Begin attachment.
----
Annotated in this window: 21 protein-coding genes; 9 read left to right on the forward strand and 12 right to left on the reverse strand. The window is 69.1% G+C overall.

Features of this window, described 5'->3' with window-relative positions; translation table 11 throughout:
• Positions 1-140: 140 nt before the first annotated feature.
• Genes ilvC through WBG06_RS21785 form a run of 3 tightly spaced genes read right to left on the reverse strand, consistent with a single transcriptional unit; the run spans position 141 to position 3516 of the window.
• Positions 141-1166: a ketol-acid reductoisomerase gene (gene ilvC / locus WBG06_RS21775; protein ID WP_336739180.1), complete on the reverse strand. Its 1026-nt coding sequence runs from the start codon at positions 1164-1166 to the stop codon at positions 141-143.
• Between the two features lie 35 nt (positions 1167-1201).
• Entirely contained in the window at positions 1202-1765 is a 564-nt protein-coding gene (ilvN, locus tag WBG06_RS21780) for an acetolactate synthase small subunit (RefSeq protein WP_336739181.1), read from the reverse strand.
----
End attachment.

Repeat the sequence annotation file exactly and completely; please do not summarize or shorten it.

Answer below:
Annotated in this window: 21 protein-coding genes; 9 read left to right on the forward strand and 12 right to left on the reverse strand. The window is 69.1% G+C overall.

Features of this window, described 5'->3' with window-relative positions; translation table 11 throughout:
• Positions 1-140: 140 nt before the first annotated feature.
• Genes ilvC through WBG06_RS21785 form a run of 3 tightly spaced genes read right to left on the reverse strand, consistent with a single transcriptional unit; the run spans position 141 to position 3516 of the window.
• Positions 141-1166: a ketol-acid reductoisomerase gene (gene ilvC / locus WBG06_RS21775; protein ID WP_336739180.1), complete on the reverse strand. Its 1026-nt coding sequence runs from the start codon at positions 1164-1166 to the stop codon at positions 141-143.
• Between the two features lie 35 nt (positions 1167-1201).
• Entirely contained in the window at positions 1202-1765 is a 564-nt protein-coding gene (ilvN, locus tag WBG06_RS21780) for an acetolactate synthase small subunit (RefSeq protein WP_336739181.1), read from the reverse strand.